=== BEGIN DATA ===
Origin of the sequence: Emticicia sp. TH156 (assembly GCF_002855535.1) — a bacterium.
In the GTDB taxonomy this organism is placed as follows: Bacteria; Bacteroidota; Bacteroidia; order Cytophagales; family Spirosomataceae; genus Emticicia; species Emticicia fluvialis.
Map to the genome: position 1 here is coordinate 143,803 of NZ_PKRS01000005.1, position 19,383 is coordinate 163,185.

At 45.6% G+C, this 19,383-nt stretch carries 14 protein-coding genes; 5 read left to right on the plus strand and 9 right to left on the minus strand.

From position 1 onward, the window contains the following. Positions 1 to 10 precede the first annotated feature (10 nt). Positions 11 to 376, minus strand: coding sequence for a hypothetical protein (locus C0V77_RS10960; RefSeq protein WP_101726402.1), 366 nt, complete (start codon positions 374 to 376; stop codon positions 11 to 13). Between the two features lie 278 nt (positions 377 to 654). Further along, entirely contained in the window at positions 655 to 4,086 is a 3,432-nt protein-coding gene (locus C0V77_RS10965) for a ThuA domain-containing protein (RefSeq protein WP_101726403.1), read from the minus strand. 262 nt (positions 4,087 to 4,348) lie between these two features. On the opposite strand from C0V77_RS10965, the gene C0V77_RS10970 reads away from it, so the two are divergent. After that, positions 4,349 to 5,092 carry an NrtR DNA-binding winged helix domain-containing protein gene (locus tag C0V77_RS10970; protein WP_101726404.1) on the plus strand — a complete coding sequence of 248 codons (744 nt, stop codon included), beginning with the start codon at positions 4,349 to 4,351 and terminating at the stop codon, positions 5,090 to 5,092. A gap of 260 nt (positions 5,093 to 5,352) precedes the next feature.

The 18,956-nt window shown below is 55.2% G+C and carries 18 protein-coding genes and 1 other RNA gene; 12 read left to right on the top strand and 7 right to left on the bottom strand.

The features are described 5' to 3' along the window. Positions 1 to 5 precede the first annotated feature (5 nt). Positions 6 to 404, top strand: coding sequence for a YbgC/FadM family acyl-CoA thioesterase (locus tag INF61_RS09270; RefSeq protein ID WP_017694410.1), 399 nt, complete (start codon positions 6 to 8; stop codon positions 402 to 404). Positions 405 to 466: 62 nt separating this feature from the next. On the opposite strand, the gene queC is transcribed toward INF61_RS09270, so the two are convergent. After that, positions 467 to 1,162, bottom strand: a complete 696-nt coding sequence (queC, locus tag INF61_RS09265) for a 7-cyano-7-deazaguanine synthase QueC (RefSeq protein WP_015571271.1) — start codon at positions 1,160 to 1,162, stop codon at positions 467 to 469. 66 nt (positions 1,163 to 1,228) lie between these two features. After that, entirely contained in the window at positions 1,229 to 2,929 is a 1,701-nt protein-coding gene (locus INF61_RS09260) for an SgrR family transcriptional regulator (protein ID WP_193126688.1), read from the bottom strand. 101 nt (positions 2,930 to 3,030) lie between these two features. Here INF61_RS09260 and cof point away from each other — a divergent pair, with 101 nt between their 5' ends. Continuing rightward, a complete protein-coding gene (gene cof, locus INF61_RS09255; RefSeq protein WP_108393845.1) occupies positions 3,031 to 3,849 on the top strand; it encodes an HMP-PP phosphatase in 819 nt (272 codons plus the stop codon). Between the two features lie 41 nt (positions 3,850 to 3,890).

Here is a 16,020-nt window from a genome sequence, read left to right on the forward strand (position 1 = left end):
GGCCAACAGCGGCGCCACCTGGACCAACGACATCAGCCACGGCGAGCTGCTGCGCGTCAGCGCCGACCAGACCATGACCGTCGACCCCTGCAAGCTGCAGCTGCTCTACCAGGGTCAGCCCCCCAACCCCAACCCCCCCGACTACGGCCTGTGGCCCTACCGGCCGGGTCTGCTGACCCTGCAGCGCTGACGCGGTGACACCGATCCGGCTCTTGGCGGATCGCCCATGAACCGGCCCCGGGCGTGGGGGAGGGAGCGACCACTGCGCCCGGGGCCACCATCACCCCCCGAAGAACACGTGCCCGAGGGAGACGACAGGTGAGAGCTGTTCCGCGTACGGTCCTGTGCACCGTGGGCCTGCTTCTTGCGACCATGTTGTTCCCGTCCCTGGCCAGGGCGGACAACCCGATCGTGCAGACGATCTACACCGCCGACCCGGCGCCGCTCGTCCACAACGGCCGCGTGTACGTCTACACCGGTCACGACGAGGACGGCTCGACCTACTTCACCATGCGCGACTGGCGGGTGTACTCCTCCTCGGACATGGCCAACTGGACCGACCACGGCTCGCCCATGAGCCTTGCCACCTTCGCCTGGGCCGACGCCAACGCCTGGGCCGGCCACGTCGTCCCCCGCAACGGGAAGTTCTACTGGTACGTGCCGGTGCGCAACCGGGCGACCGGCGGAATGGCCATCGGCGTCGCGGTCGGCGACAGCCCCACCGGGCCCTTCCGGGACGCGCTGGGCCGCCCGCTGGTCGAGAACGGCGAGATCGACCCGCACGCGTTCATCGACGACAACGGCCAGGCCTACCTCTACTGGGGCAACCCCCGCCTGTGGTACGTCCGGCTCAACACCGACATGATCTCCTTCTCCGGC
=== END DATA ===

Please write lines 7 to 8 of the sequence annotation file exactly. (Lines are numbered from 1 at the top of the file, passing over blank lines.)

The features are described 5' to 3' along the window. Positions 1 to 5 precede the first annotated feature (5 nt). Positions 6 to 404, top strand: coding sequence for a YbgC/FadM family acyl-CoA thioesterase (locus tag INF61_RS09270; RefSeq protein ID WP_017694410.1), 399 nt, complete (start codon positions 6 to 8; stop codon positions 402 to 404). Positions 405 to 466: 62 nt separating this feature from the next. On the opposite strand, the gene queC is transcribed toward INF61_RS09270, so the two are convergent. After that, positions 467 to 1,162, bottom strand: a complete 696-nt coding sequence (queC, locus tag INF61_RS09265) for a 7-cyano-7-deazaguanine synthase QueC (RefSeq protein WP_015571271.1) — start codon at positions 1,160 to 1,162, stop codon at positions 467 to 469. 66 nt (positions 1,163 to 1,228) lie between these two features. After that, entirely contained in the window at positions 1,229 to 2,929 is a 1,701-nt protein-coding gene (locus INF61_RS09260) for an SgrR family transcriptional regulator (protein ID WP_193126688.1), read from the bottom strand. 101 nt (positions 2,930 to 3,030) lie between these two features. Here INF61_RS09260 and cof point away from each other — a divergent pair, with 101 nt between their 5' ends. Continuing rightward, a complete protein-coding gene (gene cof, locus INF61_RS09255; RefSeq protein WP_108393845.1) occupies positions 3,031 to 3,849 on the top strand; it encodes an HMP-PP phosphatase in 819 nt (272 codons plus the stop codon). Between the two features lie 41 nt (positions 3,850 to 3,890).

Here is a 16,020-nt window from a genome sequence, read left to right on the forward strand (position 1 = left end):